Product Review: Scoreband multi-use scorekeeping device

The ScoreBand is a worthy addition to any disc golfer’s bag.

(Editor’s note: Two people associated with disc golf blog Rattling Chains tested out ScoreBand, a scoring watch that also works for tennis and other things. The first part is by School of Disc Golf’s lead instructor Jack Trageser, with a review by Rattling Chain’s lead blogger P.J. Harmer following after that).

One thing in particular piqued my interest when asked to review the ScoreBand as a method for tracking disc golf scores and statistics — I wondered if it would work for someone (namely, me) that has made a persistent effort over the past several years to remain ignorant of his cumulative score during a round.

As I’ve discussed before, a primary disc golf philosophy that I espouse centers on playing disc golf in a vacuum. In a nutshell, that refers to being completly immersed with the current shot rather than letting your mind wander about things like past shots and holes, future shots and holes, other games, what’s for lunch, and especially the distraction that pertains to this review . . . total score.

Keeping that in mind, I’ve yet to come across a method for recording my score among the traditional pencil-and-card and smartphone apps. I’ve trained myself to lock each shot on each hole into my memory banks without tallying the total until the round is over.

When I heard how ScoreBand works, however, I thought it might be the first scoring method to allow me to record my score using a device more reliable than my own grey matter — without letting the insidious organ get in its own way.

The design sets it apart from other scoring tools by being something that is worn, rather than carried, taken out and put back away repeatedly. Plus, it has a watch function, too, so you can wear it instead of your normal watch.

ScoreBand’s method of keeping track of the score lends itself to my personal idiosyncrasy as much as its ergonomic design. The user hits one button for each stroke to keep score on the current hole in the upper display, then presses and holds another button to add that hole’s score to the total score in the lower display.

Scoreband is a very cool concept and could help many people with disc golf scoring and many other items.

In theory, this lets a player hit the buttons the required amount of time for strokes and hold it the right duration of time to advance from one hole to another without having to even look at the screens and remain as oblivious as he or she wishes to be where total score is concerned.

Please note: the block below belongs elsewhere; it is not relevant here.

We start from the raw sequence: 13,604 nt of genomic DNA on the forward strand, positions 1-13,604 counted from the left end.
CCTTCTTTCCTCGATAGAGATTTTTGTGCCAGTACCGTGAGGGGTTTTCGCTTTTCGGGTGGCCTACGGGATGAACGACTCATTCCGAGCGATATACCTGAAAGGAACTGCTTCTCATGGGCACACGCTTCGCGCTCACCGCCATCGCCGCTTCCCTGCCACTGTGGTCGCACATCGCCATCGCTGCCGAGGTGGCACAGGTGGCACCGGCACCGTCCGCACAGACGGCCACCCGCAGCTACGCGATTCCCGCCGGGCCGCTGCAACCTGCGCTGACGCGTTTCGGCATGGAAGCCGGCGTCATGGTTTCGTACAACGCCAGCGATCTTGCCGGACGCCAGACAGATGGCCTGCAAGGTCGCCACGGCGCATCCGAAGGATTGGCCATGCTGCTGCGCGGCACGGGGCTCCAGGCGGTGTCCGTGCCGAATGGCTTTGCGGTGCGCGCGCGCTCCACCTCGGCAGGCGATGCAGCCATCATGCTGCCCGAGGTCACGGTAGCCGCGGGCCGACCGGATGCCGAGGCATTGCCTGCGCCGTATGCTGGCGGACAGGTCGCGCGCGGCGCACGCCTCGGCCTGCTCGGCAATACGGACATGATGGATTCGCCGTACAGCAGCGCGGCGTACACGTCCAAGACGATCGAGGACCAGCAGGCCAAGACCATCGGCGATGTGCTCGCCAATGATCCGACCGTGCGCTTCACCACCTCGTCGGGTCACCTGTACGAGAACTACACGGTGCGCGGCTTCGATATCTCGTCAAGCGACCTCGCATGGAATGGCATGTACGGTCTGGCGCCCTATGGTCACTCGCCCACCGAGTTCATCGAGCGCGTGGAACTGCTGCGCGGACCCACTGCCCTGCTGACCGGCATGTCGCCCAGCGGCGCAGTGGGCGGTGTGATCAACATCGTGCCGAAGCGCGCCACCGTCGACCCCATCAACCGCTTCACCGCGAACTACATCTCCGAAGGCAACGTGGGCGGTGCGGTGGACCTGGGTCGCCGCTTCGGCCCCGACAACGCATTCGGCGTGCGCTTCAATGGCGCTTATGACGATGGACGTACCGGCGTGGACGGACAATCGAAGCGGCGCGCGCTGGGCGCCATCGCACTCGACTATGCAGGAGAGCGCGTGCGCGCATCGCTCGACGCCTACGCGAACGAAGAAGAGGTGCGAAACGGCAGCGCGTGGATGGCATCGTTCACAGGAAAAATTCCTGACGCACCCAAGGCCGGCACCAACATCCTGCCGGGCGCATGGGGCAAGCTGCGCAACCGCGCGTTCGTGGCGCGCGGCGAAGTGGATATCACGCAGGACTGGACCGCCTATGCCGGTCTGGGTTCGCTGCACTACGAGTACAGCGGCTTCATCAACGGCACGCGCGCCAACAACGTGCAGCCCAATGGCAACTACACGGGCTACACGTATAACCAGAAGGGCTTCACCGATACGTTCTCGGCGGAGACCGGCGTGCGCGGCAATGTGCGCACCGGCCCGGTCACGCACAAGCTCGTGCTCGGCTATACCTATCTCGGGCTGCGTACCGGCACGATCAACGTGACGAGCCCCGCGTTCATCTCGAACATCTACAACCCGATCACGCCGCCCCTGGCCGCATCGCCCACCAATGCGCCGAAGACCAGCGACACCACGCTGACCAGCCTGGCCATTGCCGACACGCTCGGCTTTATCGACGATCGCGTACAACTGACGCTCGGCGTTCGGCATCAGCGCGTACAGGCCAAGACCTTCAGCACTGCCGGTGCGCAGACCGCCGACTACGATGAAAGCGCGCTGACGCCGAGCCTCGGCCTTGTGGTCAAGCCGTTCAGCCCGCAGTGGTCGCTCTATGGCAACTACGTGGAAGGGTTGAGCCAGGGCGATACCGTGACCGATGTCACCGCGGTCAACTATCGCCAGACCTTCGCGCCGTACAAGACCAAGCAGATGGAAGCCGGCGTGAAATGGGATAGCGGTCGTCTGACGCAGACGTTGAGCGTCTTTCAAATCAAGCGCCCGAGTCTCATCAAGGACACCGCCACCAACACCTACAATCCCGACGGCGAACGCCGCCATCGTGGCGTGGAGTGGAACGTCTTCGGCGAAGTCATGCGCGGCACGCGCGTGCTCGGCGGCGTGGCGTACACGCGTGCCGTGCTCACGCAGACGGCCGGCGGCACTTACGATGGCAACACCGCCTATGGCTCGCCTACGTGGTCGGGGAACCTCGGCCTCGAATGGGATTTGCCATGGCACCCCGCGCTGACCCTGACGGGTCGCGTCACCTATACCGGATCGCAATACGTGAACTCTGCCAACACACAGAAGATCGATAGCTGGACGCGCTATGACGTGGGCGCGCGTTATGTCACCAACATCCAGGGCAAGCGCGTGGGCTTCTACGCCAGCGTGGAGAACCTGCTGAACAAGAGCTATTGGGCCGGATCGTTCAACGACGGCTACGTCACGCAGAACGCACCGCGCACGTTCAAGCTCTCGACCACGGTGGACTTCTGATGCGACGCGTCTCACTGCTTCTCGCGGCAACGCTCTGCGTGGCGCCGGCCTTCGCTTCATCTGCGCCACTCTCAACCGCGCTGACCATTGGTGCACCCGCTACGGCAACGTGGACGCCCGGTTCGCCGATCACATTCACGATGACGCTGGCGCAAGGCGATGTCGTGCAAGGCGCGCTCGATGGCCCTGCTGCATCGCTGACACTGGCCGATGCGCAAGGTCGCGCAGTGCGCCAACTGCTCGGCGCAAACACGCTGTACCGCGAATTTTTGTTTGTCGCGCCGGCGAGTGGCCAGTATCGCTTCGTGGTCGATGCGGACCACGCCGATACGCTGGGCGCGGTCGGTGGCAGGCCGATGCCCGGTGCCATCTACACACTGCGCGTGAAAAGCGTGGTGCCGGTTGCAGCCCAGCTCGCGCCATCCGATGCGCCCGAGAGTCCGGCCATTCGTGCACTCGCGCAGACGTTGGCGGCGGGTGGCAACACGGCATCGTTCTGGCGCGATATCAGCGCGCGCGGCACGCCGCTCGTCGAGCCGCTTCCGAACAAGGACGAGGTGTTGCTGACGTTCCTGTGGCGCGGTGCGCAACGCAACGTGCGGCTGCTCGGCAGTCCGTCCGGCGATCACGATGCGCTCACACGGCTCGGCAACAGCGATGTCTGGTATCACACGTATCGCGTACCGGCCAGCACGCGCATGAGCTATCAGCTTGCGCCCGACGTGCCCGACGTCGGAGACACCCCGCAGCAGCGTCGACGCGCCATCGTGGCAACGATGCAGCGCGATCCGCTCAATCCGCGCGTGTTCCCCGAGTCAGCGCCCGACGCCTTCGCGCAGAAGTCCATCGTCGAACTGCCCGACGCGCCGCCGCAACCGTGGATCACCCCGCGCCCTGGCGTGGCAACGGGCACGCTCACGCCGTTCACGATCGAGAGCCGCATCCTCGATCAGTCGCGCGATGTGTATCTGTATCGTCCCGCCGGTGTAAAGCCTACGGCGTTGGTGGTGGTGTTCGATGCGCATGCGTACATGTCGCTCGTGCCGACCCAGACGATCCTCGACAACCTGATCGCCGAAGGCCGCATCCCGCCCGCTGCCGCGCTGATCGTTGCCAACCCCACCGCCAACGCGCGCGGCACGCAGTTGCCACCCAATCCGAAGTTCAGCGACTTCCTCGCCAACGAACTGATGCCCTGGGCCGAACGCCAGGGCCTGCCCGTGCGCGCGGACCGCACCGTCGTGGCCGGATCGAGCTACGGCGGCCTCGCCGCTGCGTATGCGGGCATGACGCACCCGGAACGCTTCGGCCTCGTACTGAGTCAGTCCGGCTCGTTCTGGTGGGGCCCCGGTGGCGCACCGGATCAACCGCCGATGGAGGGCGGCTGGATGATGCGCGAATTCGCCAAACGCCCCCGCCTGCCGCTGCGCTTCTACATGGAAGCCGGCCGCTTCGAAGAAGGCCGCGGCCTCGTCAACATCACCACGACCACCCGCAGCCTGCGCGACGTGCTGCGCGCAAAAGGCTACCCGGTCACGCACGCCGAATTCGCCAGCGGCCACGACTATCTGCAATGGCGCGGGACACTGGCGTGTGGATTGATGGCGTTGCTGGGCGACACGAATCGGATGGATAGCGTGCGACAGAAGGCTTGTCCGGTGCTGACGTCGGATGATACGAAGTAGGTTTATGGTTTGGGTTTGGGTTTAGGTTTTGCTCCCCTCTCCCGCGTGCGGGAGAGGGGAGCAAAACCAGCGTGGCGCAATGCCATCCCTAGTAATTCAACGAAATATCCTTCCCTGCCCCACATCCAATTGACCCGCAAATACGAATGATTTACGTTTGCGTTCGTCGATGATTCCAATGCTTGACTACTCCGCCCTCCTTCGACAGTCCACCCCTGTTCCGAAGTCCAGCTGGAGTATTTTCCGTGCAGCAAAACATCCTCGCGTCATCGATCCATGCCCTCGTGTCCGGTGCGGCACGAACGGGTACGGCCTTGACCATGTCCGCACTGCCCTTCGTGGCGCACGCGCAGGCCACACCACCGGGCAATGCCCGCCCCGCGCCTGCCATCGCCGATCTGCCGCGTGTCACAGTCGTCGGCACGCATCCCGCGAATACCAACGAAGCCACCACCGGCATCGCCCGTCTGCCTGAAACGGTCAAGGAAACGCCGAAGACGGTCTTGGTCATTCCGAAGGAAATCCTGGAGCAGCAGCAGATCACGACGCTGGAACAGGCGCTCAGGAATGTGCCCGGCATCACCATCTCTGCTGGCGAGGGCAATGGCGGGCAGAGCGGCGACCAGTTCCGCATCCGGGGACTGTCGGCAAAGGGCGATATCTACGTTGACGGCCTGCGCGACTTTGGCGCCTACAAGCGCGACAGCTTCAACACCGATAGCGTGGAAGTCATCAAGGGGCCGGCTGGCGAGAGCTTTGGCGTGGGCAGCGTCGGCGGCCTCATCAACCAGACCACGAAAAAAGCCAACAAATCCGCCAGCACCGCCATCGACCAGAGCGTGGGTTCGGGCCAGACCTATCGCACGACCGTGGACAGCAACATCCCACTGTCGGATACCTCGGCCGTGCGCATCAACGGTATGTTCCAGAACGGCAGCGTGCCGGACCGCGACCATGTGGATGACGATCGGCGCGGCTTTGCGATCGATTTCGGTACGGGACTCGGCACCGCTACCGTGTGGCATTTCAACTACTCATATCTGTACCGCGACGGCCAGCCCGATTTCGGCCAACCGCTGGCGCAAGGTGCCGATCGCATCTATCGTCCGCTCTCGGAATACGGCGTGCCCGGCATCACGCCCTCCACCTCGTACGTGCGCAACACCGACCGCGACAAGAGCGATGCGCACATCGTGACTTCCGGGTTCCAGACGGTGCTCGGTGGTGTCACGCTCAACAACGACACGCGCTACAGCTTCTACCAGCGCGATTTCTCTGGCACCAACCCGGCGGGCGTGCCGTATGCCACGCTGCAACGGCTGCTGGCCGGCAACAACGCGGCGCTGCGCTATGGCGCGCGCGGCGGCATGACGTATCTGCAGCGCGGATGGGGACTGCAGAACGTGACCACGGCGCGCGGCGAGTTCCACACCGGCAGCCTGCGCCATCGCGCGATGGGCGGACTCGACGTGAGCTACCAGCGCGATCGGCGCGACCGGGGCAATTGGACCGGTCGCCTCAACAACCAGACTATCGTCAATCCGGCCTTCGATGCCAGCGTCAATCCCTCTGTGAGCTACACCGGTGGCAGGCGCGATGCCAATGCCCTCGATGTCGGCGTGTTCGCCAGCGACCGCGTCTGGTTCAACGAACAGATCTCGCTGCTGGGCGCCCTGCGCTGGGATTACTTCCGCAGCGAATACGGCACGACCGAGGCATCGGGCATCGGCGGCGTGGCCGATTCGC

In practice, however, I found using the ScoreBand to not be quite so simple (remember, these issues are magnified by my desire to not know my cumulative score during the round).

For starters, there is the issue of when to hit the button to record each stroke. Do you do it right after each throw, or wait until the completion of the hole and hit the button multiple times? In my case, during the five test rounds I played, settling on a system was not easy. In fact, it never happened. I tried to do it throw-by-throw, then would realize on the next tee that I had slacked, requiring me to enter all the strokes on that hole at one time. And it got worse, as a few times I realized I had forgotten for two entire holes.

I guess that can happen with other scoring methods as well, but having to hit a button for each stroke makes it more of an ordeal.

The upper display shows the stroke count for the current hole. When the hole is complete, you press and hold a button and the hole total is added to the round total on the lower display, while the upper one resets to zero. If you forget to record a stroke, or a hole or two, there is no way to tell which hole you last recorded successfully. It’s also an issue for those who want to know how they did hole-to-hole as at the end of the round all you have is total score.

The bottom line is that ScoreBand delivered in the main way I hoped it would. As a stretchy band worn on my non-throwing wrist, it was accessible and out of the way. Once I learned how to use it, I could hit the buttons without looking at the screens, enabling me to avoid knowing my score.

But it either takes time to get the process down to a routine, or I’m just inept at it. Of the five test rounds I played, my total came out wrong twice. I rely on my memory-based compilation after the round is over. Since I can recall each shot in my mind’s eye, it proved my use of the ScoreBand wasn’t perfect. I don’t think the device was faulty — it was a combination of my attention span and the user interface.

In January, ScoreBand was recognized as the Best Product Concept at the Professional Golf Association merchandise show. The people who awarded ScoreBand put more thought into things like that, so if you you’re like me and want a method for scoring that is handy and unobtrusive, ScoreBand may be for you.

P.J. Harmer

I’m a stat junkie.

No matter what I do, statistics fascinate me. Whether it’s softball or finds in geocaching or comparing scores on the disc golf course, I really get into it.

One thing with disc golf and me has always been keeping the score. Though there are many phone apps or pencil-and-paper ways of keeping score, I’ve been in search of a quick and easy way of keeping score as I play a round without fumbling with my phone or a pencil.

Insert ScoreBand.

ScoreBand is a rubber wristband/watch. The company calls it a “revolutionary quick-touch, 4-in-1 scorekeeping wristband engineered for sport.” It stood up to the challenge, too.

First, the construction is a one-piece rubber wristband. There are several sizes and colors to choose from, so you’ll be able to find one (or more) that fits your style. It’s comfortable to wear, though I’m not sure I could wear it all the time as I did notice it was there and with the rubber band, it could get a little tough to deal with at times.